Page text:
Like any good organism, BioPerl appears to be evolving in response to selection. I love BioPerl, and it's become indispensable to me, but I'm a core dev, so that doesn't count. What does count, IMHO, is that though BioPerl is mature, it isn't ossified.
Last year, one of the cons on Ohloh's quick facts sheet was "declining year-on-year development activity". This year, that's become "increasing", in part because of a big push within the community to provide tools relevant to sequence bioinformatics today, which increasingly revolves around public data retrieval and next-generation sequence data handling. Rationalization of the enormous rats-nest of BP documentation is also underway--which really comes down to creating user-friendly entry points and natural link paths. Perhaps one of the best development efforts this year was simply improving the look and feel of the wiki homepage (http://bioperl.org), with the hope of making it more inviting, and more relevant to *users* seeking answers.
There has been a movement away from BioPerl and towards faster and more efficient tools in C in some circles of the sequence-crunching world. In some respects, this may be due to a drift away from the "glue code" focus that made BioPerl so very relevant during the years of the human genome race. Now, for many devs, OO Perl is just plain fun (= obnoxiously unintuitive and bloated, for others), and it may be that this has contributed to the drift into heavyweight and calculation-intensive modules. Current developement efforts (at least, MY current efforts) are taking the 'Art of War' approach of 'taking whole', providing run wrappers for popular and efficient external programs, and making it easy to plug their outputs into their inputs, and parse the results. Perhaps a return to its roots is just what BioPerl needs to stay fresh and relevant.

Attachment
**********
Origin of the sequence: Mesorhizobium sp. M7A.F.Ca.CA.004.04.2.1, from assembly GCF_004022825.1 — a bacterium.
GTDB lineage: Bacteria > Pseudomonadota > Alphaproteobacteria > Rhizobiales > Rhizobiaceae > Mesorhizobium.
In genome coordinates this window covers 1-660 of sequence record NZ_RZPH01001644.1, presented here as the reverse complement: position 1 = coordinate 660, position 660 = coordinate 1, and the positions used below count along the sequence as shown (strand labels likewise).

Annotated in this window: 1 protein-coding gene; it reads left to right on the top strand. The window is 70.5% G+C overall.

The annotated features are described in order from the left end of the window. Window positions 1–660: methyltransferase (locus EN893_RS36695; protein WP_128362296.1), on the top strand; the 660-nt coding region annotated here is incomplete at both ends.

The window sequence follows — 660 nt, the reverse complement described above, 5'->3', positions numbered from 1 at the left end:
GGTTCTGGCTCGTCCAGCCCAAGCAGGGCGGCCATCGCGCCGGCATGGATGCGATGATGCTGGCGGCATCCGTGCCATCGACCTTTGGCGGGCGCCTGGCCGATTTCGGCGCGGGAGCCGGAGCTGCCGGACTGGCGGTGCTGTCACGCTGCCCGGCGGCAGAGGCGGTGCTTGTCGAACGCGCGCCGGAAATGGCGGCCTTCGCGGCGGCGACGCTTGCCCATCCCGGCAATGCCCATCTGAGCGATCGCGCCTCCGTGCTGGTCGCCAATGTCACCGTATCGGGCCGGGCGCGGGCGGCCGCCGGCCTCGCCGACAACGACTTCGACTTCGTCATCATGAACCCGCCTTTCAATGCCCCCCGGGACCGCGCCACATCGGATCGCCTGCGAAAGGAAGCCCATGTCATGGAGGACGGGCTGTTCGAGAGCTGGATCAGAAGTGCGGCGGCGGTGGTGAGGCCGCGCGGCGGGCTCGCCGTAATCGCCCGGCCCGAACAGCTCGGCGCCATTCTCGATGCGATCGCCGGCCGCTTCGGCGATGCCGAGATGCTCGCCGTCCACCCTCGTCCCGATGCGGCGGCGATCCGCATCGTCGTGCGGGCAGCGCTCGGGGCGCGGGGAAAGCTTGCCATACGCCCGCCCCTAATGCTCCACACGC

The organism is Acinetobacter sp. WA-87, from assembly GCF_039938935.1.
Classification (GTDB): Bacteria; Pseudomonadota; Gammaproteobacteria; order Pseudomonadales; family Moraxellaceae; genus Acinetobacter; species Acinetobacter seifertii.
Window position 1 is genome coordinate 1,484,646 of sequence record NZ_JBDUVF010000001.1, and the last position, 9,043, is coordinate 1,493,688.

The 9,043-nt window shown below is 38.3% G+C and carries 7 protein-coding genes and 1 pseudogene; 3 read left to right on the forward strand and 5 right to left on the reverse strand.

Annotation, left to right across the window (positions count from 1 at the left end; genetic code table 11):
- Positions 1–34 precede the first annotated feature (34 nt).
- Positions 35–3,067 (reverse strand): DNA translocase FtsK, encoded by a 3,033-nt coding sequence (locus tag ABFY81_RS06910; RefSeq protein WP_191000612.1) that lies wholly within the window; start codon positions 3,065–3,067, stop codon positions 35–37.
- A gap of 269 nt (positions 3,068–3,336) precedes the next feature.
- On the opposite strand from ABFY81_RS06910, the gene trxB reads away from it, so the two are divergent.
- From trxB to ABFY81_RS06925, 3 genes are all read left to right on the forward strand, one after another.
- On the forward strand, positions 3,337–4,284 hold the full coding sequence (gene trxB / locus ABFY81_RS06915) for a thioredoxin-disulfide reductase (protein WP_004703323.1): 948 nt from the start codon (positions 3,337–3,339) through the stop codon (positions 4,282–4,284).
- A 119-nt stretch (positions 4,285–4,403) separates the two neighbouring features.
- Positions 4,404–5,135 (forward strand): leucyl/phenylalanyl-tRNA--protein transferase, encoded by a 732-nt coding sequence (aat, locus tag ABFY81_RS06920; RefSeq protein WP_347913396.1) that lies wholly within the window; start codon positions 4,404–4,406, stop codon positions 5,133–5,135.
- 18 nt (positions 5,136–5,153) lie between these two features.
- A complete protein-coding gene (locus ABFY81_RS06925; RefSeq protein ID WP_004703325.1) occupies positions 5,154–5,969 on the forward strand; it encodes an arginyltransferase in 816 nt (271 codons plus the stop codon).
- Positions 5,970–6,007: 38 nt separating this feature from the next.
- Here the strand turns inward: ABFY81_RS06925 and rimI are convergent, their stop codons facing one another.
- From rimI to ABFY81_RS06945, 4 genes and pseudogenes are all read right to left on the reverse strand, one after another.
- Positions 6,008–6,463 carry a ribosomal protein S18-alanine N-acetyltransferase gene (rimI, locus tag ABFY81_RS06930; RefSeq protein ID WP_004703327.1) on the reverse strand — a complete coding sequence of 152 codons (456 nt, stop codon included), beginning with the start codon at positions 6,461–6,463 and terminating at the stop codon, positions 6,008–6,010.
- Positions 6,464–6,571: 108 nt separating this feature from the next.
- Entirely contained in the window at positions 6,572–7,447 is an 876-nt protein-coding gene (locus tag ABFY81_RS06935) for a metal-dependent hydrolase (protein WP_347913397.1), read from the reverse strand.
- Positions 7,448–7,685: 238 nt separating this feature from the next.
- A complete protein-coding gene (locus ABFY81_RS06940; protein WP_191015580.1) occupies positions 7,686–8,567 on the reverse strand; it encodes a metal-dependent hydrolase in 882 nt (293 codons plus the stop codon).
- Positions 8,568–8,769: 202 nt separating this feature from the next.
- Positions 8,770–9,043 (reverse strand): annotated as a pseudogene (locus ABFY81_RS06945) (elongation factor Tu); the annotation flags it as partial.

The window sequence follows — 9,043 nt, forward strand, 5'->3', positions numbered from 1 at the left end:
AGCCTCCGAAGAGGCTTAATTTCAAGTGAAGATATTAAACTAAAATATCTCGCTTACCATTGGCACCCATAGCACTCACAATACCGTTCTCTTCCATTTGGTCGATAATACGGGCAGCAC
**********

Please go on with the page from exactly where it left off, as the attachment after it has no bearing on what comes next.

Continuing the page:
A recent discussion in the Emacs group on LinkedIn (http://bit.ly/7HAB3P) was headed: "Wouldn't it be cool if emacs expertise was somehow useful in finding a job?" The most penetrating response to this question was "Emacs expertise is actually useful in keeping the job." This is in a nutshell the reason I use Emacs. All the horror stories about the Emacs learning curve are true, but once you've achieved the summit, you are positioned for serious productivity gains--and without knowing a scrap of elisp. Rectangular cut and paste, line sort, and regexp replacement (sans mouse) alone have saved me dozens of hours of data hashing that my biologist colleagues would have spent clicking and dragging in Excel or worse. All my perl development (perl-mode) and debugging (gud) happens in Emacs, as well as all my remote site editing (ftp-ange), wiki pages (wikipedia-mode), and html (html-mode). I rarely open a Word document, except to paste in text composed in Emacs.
Etc., etc., etc. If there is a problem with Emacs, it is that it trains you into itself. When in another IDE, you feel like Steve Mann at airport security (http://bit.ly/6FLtNj). Consequently, this cannot be an unbiased review--for example, Eclipse sits idle on my hard drive, taking up however many hundreds of MB of space, because it's just not worth retraining my fingers. Maybe one day, after this quick tweak to bioperl-mode...
When you make the leap to coding your own packages, you might as well abandon hope of ESC ESC ESC. You'll have finally crossed the separatrix and are trapped (http://bc.tech.coop/blog/060302.html). But it's a happy place. Your hands are always on the keyboard working away. And as Zippy sez:
"...Get me a GIN and TONIC!!...make it HAIR TONIC!!"